It's Essential | Private Eye | Salt Lake City Weekly

It's Essential 

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Newspapers are deemed an essential business during this Coronavirus crisis. Who knew? That simply feels good to type since it's been quite too long that so many people have taken newspapers--and all media generally--for granted let alone considered them essential. I can only shrug, since we've known all along that persons were still reading newspapers, but that in the age of social media it's far easier to excuse stupidity and to not be accountable for understanding how free societies really work.

Because after all, social media has really excelled at one thing: taking the funding once dedicated to traditional media, creating about a million billionaires in so doing, but replacing the core of what traditional media is--a resource for all citizens to measure the merits of any topic in depth--with trending brain cell erasers like #Kardashian, #Prince Albert and #TongueOutTuesday. You don't need to Google these things, I've done that for you: Only one will make you smarter.

Trust me. I'm not feeling so smart right now. To expect being smart is useful against this virus is to similarly expect that ketchup can repel a boot-sniffing liger.

It's come to this: essential or not, smart, educated or coveted or not, we've had to furlough well over half of our staff. Somehow, those who remain--less than a dozen persons where there once sat 40--are working like thieves in the night to produce weekly editions of City Weekly, plus online versions of Devour and Vamoose Magazines. City Guide is on hold, as is Best of Utah Body and Mind. All events through June have been cancelled, including Utah Cann in April and our first PressBackers fundraiser in June. As long as masses cannot gather, there can be no mass gatherings. Funny how that works.

Our revenues are nearly fully dependent on the health of the hospitality industry, clubs, cafes and events. To their credit (and because they are smart), some businesses still buy ads at a time when it is antithetical to do so. If I can implore anything right now to our readers, it would be that you all take a look at the pages that follow this one and make mental logs of those businesses. They need and deserve your full support when the virus veils are lifted. Remember them, because they have not forgotten you now. They are the reason you have held this free newspaper for 35 years.

We can all only hope that they are all still in business next month, or the next or the one after that. It will not be easy. Some of them are not getting debt, rent or mortgage relief from their landlords, lenders or creditors. In that respect, they are way ahead of where all of you can be if the virus closures continue and if the disaster relief funding mostly lands on Wall Street. It is only a secret to our elected officials that most Americans really do live paycheck to paycheck no matter their pay strata. It should be no secret that many small businesses live month to month in the best of times.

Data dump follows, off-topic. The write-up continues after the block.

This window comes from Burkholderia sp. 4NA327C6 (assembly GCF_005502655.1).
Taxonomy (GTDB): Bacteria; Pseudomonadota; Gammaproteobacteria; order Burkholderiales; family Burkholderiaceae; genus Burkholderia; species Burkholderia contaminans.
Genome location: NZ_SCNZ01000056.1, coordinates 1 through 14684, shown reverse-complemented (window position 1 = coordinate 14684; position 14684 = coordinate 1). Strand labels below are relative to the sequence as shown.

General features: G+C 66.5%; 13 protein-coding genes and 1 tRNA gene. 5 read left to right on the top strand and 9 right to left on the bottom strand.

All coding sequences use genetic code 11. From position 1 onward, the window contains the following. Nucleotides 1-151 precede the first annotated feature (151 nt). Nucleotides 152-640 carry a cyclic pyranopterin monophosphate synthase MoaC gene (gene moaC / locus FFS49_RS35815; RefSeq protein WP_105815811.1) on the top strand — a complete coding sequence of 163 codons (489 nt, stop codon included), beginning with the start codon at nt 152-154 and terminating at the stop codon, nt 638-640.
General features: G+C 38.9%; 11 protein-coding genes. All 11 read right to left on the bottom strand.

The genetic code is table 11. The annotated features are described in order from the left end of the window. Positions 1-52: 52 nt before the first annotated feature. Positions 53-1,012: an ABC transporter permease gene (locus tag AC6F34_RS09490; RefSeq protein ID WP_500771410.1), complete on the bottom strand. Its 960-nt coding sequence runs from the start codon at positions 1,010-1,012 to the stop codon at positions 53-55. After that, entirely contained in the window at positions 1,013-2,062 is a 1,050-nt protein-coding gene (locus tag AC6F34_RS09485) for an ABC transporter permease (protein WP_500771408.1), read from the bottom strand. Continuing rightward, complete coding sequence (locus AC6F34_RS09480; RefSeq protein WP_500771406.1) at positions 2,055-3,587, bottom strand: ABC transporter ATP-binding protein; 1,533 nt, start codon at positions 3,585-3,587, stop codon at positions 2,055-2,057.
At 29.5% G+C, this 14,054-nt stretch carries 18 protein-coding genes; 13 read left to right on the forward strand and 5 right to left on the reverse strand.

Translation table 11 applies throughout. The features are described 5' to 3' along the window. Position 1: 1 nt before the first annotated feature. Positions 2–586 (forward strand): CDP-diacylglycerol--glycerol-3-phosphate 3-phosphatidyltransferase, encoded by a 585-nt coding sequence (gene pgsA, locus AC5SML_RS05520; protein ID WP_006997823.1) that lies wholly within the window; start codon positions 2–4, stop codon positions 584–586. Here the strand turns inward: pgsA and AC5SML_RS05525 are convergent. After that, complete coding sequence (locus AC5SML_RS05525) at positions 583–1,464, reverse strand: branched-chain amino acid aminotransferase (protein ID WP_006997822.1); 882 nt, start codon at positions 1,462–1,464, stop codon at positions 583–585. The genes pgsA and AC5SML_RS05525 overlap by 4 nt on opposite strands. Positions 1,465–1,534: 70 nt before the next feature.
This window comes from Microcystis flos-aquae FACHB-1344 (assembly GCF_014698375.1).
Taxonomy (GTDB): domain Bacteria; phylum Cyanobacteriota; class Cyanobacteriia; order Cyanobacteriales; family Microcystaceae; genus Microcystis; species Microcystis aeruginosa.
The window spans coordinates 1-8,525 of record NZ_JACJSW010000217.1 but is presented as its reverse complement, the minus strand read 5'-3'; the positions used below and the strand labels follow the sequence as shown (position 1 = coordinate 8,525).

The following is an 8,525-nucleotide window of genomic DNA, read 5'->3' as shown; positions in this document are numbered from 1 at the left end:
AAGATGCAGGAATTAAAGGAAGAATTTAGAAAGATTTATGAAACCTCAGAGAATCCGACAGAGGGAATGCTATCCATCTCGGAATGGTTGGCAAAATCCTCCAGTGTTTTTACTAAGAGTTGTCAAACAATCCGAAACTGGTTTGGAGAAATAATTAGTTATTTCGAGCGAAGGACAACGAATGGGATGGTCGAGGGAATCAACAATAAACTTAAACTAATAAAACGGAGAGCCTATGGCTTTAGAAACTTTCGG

Salt Lake City has enacted a disaster relief fund, the first local government entity to do so that we've seen. It will be a welcome relief of up to $20,000 to local businesses. But let's math a little. The fund only has one million dollars in it so far. It will need many millions more because a million dollars doesn't cover two weeks' worth of payroll for Salt Lake City's club or restaurant industry which is basically shut down, let alone pay rent, inventory costs and every other operating cost. Let alone businesses not in the hospitality category. It's a drop in the bucket. God bless those who are getting city relief.

At least the city is ahead of the county, however, which so far has not released a funding relief plan that we've seen--and it was the county that shut down the clubs and restaurants. No matter, it had to happen and that's not the bitch; public health wins. But I'm gonna bet everything in my left pocket that not a single person in county government thought a whit about what was to come. I'm also betting that such situation will change only when county tax coffers dip.

When the closures occured there was a mad dash on trending social media of persons swearing up and down they were rushing right over to their nearest eatery to show their support with a take-out order. Great. However only a fraction of those could switch to dependency on take-out, and those may cease as well if Utah enters a total, stay in home shutdown.

Meanwhile, clubs must still must pay their dram shop and other insurance policies despite not selling alcohol. If not, they might not be able to re-open at all, but how do you pay for it without revenue? Where are government rent protections? It's clear one category of business is paying more than their share in this crisis--the hospitality industry. All the operators, the workers, the staff, the suppliers, the cleaners--all of that lot. Right behind them are the small services--the hair salons, the tattoo shops, the massage parlors. They don't have great friends in the halls of government. This is the time to be their friend.

We hope the government is the friend they need, but this is going to cost lots of money--and that's where governments suddenly get short memories and run out for movie popcorn. It will be interesting to see who our real leaders are and what they do.

It's essential they do so.

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About The Author

John Saltas

John Saltas

John Saltas, Utah native and journalism/mass communication graduate from the University of Utah, founded City Weekly as a small newsletter in 1984. He served as the newspaper's first editor and publisher and now, as founder and executive editor, he contributes a column under the banner of Private Eye, (the original... more

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